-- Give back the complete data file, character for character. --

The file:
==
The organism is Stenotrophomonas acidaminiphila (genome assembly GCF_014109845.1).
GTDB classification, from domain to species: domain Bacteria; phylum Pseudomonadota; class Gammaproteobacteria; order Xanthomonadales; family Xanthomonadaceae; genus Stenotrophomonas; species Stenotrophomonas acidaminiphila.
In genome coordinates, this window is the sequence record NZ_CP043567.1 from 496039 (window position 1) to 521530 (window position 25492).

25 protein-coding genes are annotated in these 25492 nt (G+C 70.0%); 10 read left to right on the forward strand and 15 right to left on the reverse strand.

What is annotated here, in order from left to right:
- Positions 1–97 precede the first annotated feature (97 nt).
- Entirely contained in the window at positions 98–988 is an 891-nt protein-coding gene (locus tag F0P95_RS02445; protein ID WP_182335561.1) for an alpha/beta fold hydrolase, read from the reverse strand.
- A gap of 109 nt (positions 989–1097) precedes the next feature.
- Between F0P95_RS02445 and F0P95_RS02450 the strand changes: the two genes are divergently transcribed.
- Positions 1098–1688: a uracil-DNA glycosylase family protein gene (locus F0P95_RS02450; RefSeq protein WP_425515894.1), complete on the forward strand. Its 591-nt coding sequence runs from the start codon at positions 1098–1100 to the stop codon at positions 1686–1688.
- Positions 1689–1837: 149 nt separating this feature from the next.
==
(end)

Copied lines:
The organism is Stenotrophomonas acidaminiphila (genome assembly GCF_014109845.1).
GTDB classification, from domain to species: domain Bacteria; phylum Pseudomonadota; class Gammaproteobacteria; order Xanthomonadales; family Xanthomonadaceae; genus Stenotrophomonas; species Stenotrophomonas acidaminiphila.
In genome coordinates, this window is the sequence record NZ_CP043567.1 from 496039 (window position 1) to 521530 (window position 25492).

25 protein-coding genes are annotated in these 25492 nt (G+C 70.0%); 10 read left to right on the forward strand and 15 right to left on the reverse strand.

What is annotated here, in order from left to right:
- Positions 1–97 precede the first annotated feature (97 nt).
- Entirely contained in the window at positions 98–988 is an 891-nt protein-coding gene (locus tag F0P95_RS02445; protein ID WP_182335561.1) for an alpha/beta fold hydrolase, read from the reverse strand.
- A gap of 109 nt (positions 989–1097) precedes the next feature.
- Between F0P95_RS02445 and F0P95_RS02450 the strand changes: the two genes are divergently transcribed.
- Positions 1098–1688: a uracil-DNA glycosylase family protein gene (locus F0P95_RS02450; RefSeq protein WP_425515894.1), complete on the forward strand. Its 591-nt coding sequence runs from the start codon at positions 1098–1100 to the stop codon at positions 1686–1688.
- Positions 1689–1837: 149 nt separating this feature from the next.